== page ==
Tossing and Tortured 'Till Dawn

I come back to you now, at the turn of the tide.

Tuesday, April 27, 2010

Oh Portland, why ever did I leave you?

Thursday, April 22, 2010

So, how is it that ants inevitably find the food that you leave out? How do they get there so fast?

In honor of Earth Day, I sent a bunch of stuff to the landfill today, but the Earth Day fairies must have cried out for mercy.

It’s not my fault, okay? Along with the house I am the proud new owner of, I also inherited the debris of a fair portion of the previous owner’s life. Much of this was garbage, of the large household variety.

There were a couple of MASSIVE old desks, but made of crappy, unusable old particle board, rolls of old carpet and vinyl floor coverings, 6 old and broken brooms, a huge old vacuum cleaner that was made of metal and probably weighed 60 pounds, countless bits of electronic and radio equipment, a broken down lawnmower, a bunch of assorted chemicals for film developing, paint, a broken massive old mirror, what have you.

The kitchen sink is staying, though.

Anyway, I found out, to my relief, that Tacoma Solid Waste has a program called Call to Haul, where you can set up a pickup at your house, and they’ll come collect, within reason, what you leave for them. No additional charge, even, with your typical city utility account! I guess they figure it beats illegal dumping.

Well, last night at about ten thirty, I set out everything for collection, neatly stacked by the curb, amazed myself with how cleaned up the basement looked up, washed up, and went to bed.

This morning, I left for work at half past five, and noticed the pile looked a little different. The Solid Waste guys hadn’t been there yet – they weren’t coming until seven – but the vacuum cleaner and lawnmower were gone, and the boxes were sorted through, with most of the electrical equipment taken.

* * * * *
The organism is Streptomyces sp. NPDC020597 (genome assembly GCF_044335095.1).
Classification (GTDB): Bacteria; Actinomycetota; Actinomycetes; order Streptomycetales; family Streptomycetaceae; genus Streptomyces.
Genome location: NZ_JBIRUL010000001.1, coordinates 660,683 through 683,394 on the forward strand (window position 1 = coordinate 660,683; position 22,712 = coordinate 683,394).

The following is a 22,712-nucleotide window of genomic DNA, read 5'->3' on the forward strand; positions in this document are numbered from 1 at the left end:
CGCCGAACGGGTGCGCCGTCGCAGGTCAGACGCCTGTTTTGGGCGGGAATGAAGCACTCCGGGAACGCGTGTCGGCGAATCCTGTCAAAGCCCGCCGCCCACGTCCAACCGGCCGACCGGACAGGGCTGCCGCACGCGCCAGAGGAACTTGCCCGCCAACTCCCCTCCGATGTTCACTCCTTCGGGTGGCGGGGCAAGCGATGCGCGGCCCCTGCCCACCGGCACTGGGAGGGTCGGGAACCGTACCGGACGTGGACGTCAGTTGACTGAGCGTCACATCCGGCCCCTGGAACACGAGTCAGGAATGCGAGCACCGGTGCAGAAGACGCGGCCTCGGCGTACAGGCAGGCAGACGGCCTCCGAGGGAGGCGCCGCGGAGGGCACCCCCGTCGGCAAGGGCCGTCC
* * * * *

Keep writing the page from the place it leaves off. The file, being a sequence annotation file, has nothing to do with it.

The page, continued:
We’re not talking USEFUL stuff here, this is like, old cabling, random little antennae and connectors, and a couple of little boxes of circuits and doodads that are probably from forty years ago.

But, I guess it all contains metal, and the Clandestine Recycling Team scored a bunch of it.

I still want to know : Where the HECK did they come from? When? They had maybe a six hour window to figure out that I was doing this, and collect the stuff.

Also: The drawers they pulled out to examine the contents were stacked neatly to one side of the desk. The boxes were in different positions, but not overturned. Um, thanks for not making a mess?

(Yes, I recognize that the common factor for the things taken is their metal content. Also, hey, I don’t have any particular problem with this operation, as long as the debris from this stuff isn’t hurled into the woods – if someone can make use of what I couldn’t, by all means! Without a large political rant, I believe in many property rights, but not one’s absolute right to destroy one’s own possessions, for no particular purpose.)

Tuesday, April 20, 2010

I feel like I'm missing out on so much being "Out of the bike racer scene!"


I remember those roads...

Saturday, April 03, 2010

The grey-haired woman sits at the café smiling, appearing eerily at peace. She has sat down and spread herself out over two comfy chairs with the little end table sideways between them, sitting there in her light grey sweats; we’re talking Eighties-style sweats, here, not some modern velour tracksuit with something written in large block letters across the backside.